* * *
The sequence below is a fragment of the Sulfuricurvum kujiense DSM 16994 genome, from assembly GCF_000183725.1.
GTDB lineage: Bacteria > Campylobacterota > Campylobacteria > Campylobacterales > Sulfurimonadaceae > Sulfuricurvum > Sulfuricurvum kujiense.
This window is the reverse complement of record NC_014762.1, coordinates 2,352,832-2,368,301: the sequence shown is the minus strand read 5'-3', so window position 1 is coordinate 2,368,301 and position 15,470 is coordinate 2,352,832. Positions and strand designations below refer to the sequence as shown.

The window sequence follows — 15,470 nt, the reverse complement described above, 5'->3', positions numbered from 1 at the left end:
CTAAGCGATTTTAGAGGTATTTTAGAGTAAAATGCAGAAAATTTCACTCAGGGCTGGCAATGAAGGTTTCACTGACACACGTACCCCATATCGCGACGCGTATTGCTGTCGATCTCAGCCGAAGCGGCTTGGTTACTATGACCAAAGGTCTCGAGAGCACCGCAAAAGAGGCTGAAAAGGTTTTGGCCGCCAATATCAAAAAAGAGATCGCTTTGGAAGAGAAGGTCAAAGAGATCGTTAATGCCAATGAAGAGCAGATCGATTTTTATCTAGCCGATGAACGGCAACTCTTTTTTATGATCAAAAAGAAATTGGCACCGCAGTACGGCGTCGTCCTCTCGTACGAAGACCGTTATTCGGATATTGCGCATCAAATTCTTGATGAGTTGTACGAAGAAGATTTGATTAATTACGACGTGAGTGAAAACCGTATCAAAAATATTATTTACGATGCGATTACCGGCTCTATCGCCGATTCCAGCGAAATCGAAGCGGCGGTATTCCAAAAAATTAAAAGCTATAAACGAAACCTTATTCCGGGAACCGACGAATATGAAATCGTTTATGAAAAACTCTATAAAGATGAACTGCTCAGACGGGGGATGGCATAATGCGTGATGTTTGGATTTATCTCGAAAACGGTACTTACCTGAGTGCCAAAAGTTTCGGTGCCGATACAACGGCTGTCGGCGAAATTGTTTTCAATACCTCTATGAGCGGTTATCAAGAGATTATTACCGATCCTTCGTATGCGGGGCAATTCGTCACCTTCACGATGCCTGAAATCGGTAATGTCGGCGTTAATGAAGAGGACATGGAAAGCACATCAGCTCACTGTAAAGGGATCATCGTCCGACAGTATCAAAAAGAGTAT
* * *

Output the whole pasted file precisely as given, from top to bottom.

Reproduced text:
The sequence below is a fragment of the Sulfuricurvum kujiense DSM 16994 genome, from assembly GCF_000183725.1.
GTDB lineage: Bacteria > Campylobacterota > Campylobacteria > Campylobacterales > Sulfurimonadaceae > Sulfuricurvum > Sulfuricurvum kujiense.
This window is the reverse complement of record NC_014762.1, coordinates 2,352,832-2,368,301: the sequence shown is the minus strand read 5'-3', so window position 1 is coordinate 2,368,301 and position 15,470 is coordinate 2,352,832. Positions and strand designations below refer to the sequence as shown.

The window sequence follows — 15,470 nt, the reverse complement described above, 5'->3', positions numbered from 1 at the left end:
CTAAGCGATTTTAGAGGTATTTTAGAGTAAAATGCAGAAAATTTCACTCAGGGCTGGCAATGAAGGTTTCACTGACACACGTACCCCATATCGCGACGCGTATTGCTGTCGATCTCAGCCGAAGCGGCTTGGTTACTATGACCAAAGGTCTCGAGAGCACCGCAAAAGAGGCTGAAAAGGTTTTGGCCGCCAATATCAAAAAAGAGATCGCTTTGGAAGAGAAGGTCAAAGAGATCGTTAATGCCAATGAAGAGCAGATCGATTTTTATCTAGCCGATGAACGGCAACTCTTTTTTATGATCAAAAAGAAATTGGCACCGCAGTACGGCGTCGTCCTCTCGTACGAAGACCGTTATTCGGATATTGCGCATCAAATTCTTGATGAGTTGTACGAAGAAGATTTGATTAATTACGACGTGAGTGAAAACCGTATCAAAAATATTATTTACGATGCGATTACCGGCTCTATCGCCGATTCCAGCGAAATCGAAGCGGCGGTATTCCAAAAAATTAAAAGCTATAAACGAAACCTTATTCCGGGAACCGACGAATATGAAATCGTTTATGAAAAACTCTATAAAGATGAACTGCTCAGACGGGGGATGGCATAATGCGTGATGTTTGGATTTATCTCGAAAACGGTACTTACCTGAGTGCCAAAAGTTTCGGTGCCGATACAACGGCTGTCGGCGAAATTGTTTTCAATACCTCTATGAGCGGTTATCAAGAGATTATTACCGATCCTTCGTATGCGGGGCAATTCGTCACCTTCACGATGCCTGAAATCGGTAATGTCGGCGTTAATGAAGAGGACATGGAAAGCACATCAGCTCACTGTAAAGGGATCATCGTCCGACAGTATCAAAAAGAGTAT